Recently, I had a moment of reflection after listening to an episode on Atlas Obscura about an unusual yet fascinating topic: writing letters to trees. This unique theme opened up a host of unexplored thoughts and feelings for me.
In the episode, listeners were invited to call in and share their letters written to trees. One caller's message really struck a chord with me.

He talked about his fondness for a tree that, interestingly, wasn't native to its current location. He related this to his own experience as someone living in a place where he wasn’t originally from, which got me thinking about the broader implications of belonging and existence.

We often hear debates and conversations surrounding immigration and migrants—about their place in new communities and their right to stay. Yet, when it comes to nature, the narrative seems oddly different. We label non-native trees as 'invasive species,' drawing a line that separates them from their new environment, ostensibly protecting the local ecosystem. But this caller’s perspective turned the table on that notion, challenging us to think about whether these natural beings deserve the same consideration we demand for humans.

It raises an interesting question about the rights of trees and plants. Indeed, unlike humans, trees cannot decide to move from one place to another. They're carried by the wind, animals, or even humans, finding new places to root themselves without the concept of borders that humans have constructed. Nature, in its profound and unprejudiced wisdom, doesn't discriminate or categorize. It simply allows life to find a way, adapt, and flourish wherever it can.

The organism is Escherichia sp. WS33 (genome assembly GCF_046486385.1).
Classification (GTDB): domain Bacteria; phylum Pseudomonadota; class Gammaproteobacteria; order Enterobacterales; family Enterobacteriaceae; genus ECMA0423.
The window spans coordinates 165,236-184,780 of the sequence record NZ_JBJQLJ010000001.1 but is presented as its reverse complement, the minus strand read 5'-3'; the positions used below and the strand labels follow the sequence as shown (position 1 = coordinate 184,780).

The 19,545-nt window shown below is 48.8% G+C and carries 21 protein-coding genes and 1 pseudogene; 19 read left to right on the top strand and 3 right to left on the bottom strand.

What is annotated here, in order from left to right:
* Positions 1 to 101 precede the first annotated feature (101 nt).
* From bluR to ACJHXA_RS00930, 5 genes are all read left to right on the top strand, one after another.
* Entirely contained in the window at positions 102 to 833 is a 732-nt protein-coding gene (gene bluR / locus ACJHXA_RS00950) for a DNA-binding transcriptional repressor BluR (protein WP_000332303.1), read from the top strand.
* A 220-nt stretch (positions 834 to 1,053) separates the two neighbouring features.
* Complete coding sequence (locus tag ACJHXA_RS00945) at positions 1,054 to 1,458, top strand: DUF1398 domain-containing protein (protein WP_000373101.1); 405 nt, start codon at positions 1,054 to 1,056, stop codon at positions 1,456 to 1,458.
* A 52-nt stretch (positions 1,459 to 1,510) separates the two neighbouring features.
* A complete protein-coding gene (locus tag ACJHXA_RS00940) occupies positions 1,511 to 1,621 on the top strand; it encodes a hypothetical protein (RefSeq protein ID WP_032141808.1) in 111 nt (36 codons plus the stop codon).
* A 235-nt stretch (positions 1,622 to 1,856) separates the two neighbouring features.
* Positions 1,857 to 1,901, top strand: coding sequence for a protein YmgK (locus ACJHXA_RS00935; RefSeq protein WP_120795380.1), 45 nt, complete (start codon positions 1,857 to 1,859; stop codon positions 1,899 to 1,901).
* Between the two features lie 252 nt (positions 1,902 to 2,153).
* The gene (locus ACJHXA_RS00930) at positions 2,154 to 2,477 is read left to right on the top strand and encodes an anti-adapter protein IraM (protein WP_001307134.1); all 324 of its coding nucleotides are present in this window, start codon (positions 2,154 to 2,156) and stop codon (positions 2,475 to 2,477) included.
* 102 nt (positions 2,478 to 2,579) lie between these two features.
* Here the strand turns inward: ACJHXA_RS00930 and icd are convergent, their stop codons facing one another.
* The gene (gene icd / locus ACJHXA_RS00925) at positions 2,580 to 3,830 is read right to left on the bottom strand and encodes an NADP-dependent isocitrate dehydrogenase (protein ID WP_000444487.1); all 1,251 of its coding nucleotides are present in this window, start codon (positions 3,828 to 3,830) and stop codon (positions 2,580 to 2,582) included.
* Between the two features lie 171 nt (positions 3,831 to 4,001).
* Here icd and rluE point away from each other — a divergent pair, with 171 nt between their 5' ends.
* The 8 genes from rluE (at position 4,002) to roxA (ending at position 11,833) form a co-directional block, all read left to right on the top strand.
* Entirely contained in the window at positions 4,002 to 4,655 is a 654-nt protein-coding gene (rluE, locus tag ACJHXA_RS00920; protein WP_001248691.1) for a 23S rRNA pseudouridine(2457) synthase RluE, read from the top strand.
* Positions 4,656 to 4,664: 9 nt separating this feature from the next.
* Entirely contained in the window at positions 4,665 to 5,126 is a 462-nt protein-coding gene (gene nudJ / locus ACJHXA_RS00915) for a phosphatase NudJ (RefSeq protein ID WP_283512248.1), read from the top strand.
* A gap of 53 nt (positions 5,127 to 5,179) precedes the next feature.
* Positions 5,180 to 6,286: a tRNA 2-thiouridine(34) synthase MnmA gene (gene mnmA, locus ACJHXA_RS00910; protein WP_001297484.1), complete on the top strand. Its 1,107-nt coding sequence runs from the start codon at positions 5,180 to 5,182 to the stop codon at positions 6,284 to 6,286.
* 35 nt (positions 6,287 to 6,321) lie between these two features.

This thought experiment blurs the lines we've drawn, not just in the soil of our gardens but in the ideology that governs our actions towards others—plant or person. As nature constantly demonstrates, adaptation and survival often lead to beautiful, unforeseen outcomes. Perhaps it's time we ponder our role, not as gatekeepers, but as humble observers and supporters of the natural world’s tenacity and resilience.

Who are we to dictate the course of nature’s wanderings? Like the trees carried to new places by forces beyond their control, many of us find ourselves far from where we began. And isn’t there something beautifully universal about that? The stories of trees, much like our own, are about finding a place to belong, no matter where that happens to be. This caller, in his poetic outreach to a tree, reminded me that in the tapestry of life, we're all threads woven from the same fabric, constantly being rearranged into a masterpiece dictated not by human borders, but by the natural world's boundless grace.

Found in:



Twitter Facebook Linkedin